Tropical fish can be acclimated to a wide range of water temperatures, but they cannot tolerate constant fluctuations from day to night. A heater is used to regulate temperature from these daily fluctuations.
The standard setting for a heater in a freshwater fish tank is 76 degrees Fahrenheit (24 degrees Celsius).
How much power/wattage do you need? 3 – 5 watts of heat per gallon. Example: 5 watts x 30 gallon tank = 150 watt heater.
The most important feature to look for is a safety switch which automatically interrupts power should the heater develop a short. A shorted heating element will cause a temperature increase beyond 100F, killing all inhabitants. Yes, this is a rare occurrence but every hardcore hobbyist has crossed paths with an unlucky person who has experienced this.
Glass vs. Titanium: Titanium is much more expensive but won’t break. It’s suggested with large creatures that like to rummage through decorations, displacing everything. A glass heater which is the cheaper option is suitable for a peaceful community aquarium. We like high quality glass heaters especially for a community setting.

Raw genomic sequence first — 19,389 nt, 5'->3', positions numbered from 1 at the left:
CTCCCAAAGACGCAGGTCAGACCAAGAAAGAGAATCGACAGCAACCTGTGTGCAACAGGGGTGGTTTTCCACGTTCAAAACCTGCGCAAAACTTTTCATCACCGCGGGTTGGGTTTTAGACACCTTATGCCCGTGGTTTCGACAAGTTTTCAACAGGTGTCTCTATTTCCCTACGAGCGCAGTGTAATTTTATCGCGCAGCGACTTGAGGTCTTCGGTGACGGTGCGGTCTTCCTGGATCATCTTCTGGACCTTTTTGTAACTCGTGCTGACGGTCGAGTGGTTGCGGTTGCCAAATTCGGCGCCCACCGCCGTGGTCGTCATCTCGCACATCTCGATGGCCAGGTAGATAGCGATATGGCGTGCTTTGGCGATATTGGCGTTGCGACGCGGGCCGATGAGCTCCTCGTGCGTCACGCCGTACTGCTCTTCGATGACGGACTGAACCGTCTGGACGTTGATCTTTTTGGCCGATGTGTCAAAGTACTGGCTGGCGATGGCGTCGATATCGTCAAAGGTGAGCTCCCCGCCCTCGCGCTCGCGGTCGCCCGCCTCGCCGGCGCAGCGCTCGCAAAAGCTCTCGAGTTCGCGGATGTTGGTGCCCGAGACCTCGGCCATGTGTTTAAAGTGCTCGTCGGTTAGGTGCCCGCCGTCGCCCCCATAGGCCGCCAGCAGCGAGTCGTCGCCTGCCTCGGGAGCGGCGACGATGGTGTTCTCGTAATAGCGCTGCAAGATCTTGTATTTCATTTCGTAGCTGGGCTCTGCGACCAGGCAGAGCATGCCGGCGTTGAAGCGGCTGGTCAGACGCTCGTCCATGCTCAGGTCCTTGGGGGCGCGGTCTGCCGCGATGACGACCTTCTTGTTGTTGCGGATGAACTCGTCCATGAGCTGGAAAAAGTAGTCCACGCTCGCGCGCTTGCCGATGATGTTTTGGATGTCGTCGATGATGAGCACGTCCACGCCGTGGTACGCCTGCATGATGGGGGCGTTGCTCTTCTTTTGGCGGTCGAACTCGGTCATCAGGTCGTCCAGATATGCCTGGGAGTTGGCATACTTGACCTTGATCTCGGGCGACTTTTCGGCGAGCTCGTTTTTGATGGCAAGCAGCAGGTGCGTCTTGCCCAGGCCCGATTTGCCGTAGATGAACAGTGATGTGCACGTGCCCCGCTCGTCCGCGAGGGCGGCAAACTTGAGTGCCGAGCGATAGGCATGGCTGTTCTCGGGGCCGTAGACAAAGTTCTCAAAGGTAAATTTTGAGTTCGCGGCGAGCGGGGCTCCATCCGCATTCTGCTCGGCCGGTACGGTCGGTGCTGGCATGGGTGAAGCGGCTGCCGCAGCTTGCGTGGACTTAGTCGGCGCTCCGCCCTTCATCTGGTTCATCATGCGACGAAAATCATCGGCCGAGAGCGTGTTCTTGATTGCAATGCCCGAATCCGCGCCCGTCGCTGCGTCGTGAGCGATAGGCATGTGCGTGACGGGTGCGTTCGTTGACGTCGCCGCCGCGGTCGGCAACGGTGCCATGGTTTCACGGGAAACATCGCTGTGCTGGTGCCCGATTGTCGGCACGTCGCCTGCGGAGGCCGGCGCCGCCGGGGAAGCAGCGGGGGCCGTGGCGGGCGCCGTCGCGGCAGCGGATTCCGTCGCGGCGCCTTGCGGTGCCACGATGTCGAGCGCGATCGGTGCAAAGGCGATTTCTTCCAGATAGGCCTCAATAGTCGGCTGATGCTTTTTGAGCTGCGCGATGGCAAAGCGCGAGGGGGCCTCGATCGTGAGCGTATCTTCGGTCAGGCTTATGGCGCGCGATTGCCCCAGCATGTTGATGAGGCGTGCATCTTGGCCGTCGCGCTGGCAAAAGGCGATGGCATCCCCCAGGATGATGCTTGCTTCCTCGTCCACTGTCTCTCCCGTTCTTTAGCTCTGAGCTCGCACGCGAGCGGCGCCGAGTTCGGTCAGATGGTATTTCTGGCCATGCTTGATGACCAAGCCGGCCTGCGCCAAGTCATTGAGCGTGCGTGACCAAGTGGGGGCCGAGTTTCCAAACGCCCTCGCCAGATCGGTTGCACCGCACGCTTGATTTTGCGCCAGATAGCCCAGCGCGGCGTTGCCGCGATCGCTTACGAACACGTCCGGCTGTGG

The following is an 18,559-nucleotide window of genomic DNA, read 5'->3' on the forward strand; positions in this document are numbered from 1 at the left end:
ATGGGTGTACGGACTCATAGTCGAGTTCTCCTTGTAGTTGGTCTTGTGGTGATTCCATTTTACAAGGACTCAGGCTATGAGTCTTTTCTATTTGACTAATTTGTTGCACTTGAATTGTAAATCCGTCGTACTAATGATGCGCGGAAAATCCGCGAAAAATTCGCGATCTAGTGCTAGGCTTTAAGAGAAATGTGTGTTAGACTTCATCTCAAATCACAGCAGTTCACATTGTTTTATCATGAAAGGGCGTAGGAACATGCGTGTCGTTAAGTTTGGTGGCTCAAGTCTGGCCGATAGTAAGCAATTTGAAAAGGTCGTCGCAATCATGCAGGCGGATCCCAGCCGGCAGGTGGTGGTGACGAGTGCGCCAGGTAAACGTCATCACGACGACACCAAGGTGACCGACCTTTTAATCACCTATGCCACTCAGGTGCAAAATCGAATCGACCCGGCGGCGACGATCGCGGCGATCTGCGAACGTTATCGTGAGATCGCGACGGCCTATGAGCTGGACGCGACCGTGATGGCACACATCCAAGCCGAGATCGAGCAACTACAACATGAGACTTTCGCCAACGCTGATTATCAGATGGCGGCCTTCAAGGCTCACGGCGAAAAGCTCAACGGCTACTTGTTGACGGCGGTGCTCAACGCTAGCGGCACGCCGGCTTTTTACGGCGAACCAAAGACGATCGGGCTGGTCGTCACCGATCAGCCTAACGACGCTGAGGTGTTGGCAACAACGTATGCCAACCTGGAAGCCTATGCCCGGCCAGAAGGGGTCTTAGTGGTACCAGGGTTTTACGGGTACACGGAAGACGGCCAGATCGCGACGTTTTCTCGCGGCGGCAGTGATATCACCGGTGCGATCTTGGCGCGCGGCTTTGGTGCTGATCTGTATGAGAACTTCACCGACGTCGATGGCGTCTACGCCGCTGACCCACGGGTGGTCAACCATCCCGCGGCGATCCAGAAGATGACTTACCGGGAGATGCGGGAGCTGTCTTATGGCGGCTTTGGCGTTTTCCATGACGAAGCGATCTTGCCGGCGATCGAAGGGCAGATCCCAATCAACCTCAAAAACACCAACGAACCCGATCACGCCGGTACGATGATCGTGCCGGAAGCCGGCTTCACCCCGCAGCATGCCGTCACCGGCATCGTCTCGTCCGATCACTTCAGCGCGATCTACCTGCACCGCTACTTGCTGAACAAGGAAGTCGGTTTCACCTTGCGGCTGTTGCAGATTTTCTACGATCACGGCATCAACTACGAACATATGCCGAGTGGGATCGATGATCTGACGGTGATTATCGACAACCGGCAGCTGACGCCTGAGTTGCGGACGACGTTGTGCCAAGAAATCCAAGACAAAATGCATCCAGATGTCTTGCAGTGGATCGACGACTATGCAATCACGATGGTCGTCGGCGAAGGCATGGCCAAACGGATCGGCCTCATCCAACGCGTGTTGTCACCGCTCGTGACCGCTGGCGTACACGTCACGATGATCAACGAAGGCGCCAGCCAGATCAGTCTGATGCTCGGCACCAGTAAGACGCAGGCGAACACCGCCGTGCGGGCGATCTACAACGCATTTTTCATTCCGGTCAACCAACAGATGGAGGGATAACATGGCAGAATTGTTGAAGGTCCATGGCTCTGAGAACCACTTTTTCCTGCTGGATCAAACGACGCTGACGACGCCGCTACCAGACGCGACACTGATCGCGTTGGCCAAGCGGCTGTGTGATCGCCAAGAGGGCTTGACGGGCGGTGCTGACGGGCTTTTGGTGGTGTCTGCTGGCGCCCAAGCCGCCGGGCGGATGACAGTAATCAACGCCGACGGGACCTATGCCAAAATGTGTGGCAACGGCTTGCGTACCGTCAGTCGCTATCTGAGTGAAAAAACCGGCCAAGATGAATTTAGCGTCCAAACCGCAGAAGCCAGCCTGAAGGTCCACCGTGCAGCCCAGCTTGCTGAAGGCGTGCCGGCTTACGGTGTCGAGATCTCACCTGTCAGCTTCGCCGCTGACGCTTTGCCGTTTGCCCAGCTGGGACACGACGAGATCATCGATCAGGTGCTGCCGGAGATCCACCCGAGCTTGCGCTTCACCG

When installing a new heater, always leave it in the water for a few hours to acclimatize the glass to the current temperature and avoid cracking.
Styles that hang on the back of the aquarium are usually less expensive and are not sealed at the top and cannot be submerged. Most have a plastic hooks that clips onto the top trim preventing it from falling into the water. Suction cups are also used to keep it stuck to the glass. I prefer this style of heater as it looks tidy hanging along with my filter components.
Other styles are submersible which can lay at the bottom of the fish tank. They are also suctioned to the glass with suction cups. If you have frogs or creatures that will jump or try and escape, a submersible is a superior option as there is no gap available to escape from as opposed to the hanging heater.